Make Architecture



03. Water Jet: Craft_ORG

The goal of this project is to make a snap together construction kit using the abrasive water jet Omax 2652. I chose to make a desktop organizer in the spirit of the classic Vitra Uten.Silo designed by Dorothe Becker and Ingo Maurer.

Vitra Uten_Silo designed by Dorothe Becker and Ingo Maurer

Craft_ORG designed by Juliet Hsu

Make Time:

  • 2 hours – Design / Template File
  • 1 hour – Water Jet
  • 1/2 hour – Assembly

Tools and Components:

  • Omax Water Jet 2652 (Bedsize 26″ x 52″)
  • 1 sheet of 1/8″ aluminum sheet
  • Template File


DESIGN. The desktop organizer is designed to be 3″ high x 5″ wide x 11″ long. Measure all items to be organized. Due to the lack of getting my hands on a caliper at the time of measurement, some of the holes were later determined to be a bit smaller.  Slots were designed for aluminum pieces to press fit together.

Tools to organize

WATER JET. Prior to making cutting the aluminum. I made a chipboard mock up of the design. It turns out that I needed bracing pieces to prevent the organizer from collapsing.

Chipboard mock-up

Chipboard mock-up

After adding the appropriate bracing element, I also enlarged holes on the cut sheet for a better fit.

Craft_ORG Template

Craft_ORG Template

Craft_ORG Template.pdf

When making template file, make sure all vectors are joined. Save template file as .dxf. Open file in Omax Layout and set line quality to 3 (1 fast / more kerf – 5 slow / less kerf). Set lead in/out by using Autopath. Select tool path > auto generate.  Save file and open in Omax Make. This will determine which side of the vector to offset. Start!

Total cut time for template file is 18 min.

There were two important lessons I learned during this process:

  • Keep eyes on the machine at all times! Learn to position clamp on places that the machine will not knock into.
  • If cut pieces are slender, chances are it will disappear into the bottom of the water jet. Possible changes is to orient the element perpendicular to the direction of the grills. Or, pause the water jet and grab the pieces before it finish cutting.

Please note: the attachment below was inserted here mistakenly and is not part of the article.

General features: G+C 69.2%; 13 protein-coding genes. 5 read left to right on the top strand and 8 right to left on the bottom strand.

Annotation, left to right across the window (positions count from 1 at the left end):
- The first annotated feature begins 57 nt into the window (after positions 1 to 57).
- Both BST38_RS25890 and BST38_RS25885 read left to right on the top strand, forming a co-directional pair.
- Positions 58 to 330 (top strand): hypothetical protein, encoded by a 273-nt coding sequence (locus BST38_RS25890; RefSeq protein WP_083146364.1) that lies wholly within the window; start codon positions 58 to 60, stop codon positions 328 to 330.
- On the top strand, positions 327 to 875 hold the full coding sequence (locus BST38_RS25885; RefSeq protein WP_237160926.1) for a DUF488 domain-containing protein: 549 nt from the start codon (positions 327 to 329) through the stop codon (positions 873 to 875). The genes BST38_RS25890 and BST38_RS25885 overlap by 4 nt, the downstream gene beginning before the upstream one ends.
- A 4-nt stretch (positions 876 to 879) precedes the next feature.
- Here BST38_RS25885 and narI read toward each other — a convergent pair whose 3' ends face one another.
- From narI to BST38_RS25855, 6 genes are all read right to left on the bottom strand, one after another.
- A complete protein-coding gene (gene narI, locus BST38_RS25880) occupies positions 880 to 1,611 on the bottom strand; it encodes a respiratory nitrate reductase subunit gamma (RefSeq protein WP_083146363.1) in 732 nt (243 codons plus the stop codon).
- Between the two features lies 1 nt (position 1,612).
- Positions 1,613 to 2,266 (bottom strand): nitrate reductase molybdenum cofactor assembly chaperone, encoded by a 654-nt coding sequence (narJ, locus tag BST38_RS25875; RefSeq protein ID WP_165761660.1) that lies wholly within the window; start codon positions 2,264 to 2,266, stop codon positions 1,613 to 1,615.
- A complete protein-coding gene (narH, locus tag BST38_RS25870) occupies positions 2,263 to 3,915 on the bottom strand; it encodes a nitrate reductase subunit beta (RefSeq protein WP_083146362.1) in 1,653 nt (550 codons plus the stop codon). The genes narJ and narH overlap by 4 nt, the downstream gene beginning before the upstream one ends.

Aluminum sheet bent

ASSEMBLY. Use a rubber mallet to assist press fit pieces to come together. No offsets were made on the notches. However, due to a very small kerf, all of the aluminum pieces fit very tightly together.

Detail @ Notches

Detail @ Notches

Final Product: Water jet aluminum Craft_ORG

Final Product: Water jet aluminum Craft_ORG


One Response

  1. meatwithoutfeet says:

    awesome!!!! thanks for posting your lessons learned too.

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Instructor: Nick Gelpi TA: Skylar Tibbits TA: Varvara Toulkeridou
Class Times, Monday, 1-4pm - room 5-216
4.184 is an intensive introduction to methods of making explored through a wide range of brief but focused 1-week exercises. We'll engage the real and leave behind representation in the focused context of this class gaining skills for utilizing a range of fabrication machines and technologies from lasercutting, waterjet, 3D printing, welding, formworking-molding, casting, gears, joints and composites.
In this workshop we'll constrain ourselves to the territory of the 1:1. Students will represent architectural constructions at full scale and develop a more intimate relationship with technology by engaging the tools and techniques that empower us. We will gain access to the most cutting edge machines and technologies in the MARS lab at the Center for Bits and Atoms.
The second layer of information for this course will be to look at a series of case studies in which construction methods and technologies have played a dominant role in the design process .
Over the past 20 years, architects have focused on the technology of representation to create new ideas of what architecture could be. Looking back today, much of that research failed to substantially change the way we design buildings by focusing on apriori formal configurations. This class makes the contention that this failure comes from a lack of considerations of the potentials within fabrication knowledge. We look to the future of what building might become, given the expanded palette of personalize-able technologies available to us as architects. Students will participate in curious technological and material investigations, to discover the potentials, known and unknown, for these various technologies.
The sub-disciplines of what's drawn and what's built have been compartmentalized and disassociated as the representational tools of architecture have distanced themselves from the techniques of making. At the same time the technologies for “making” in architecture have provided us with new possibilities for reinventing how we translate into reality, the immaterial representations of architecture.


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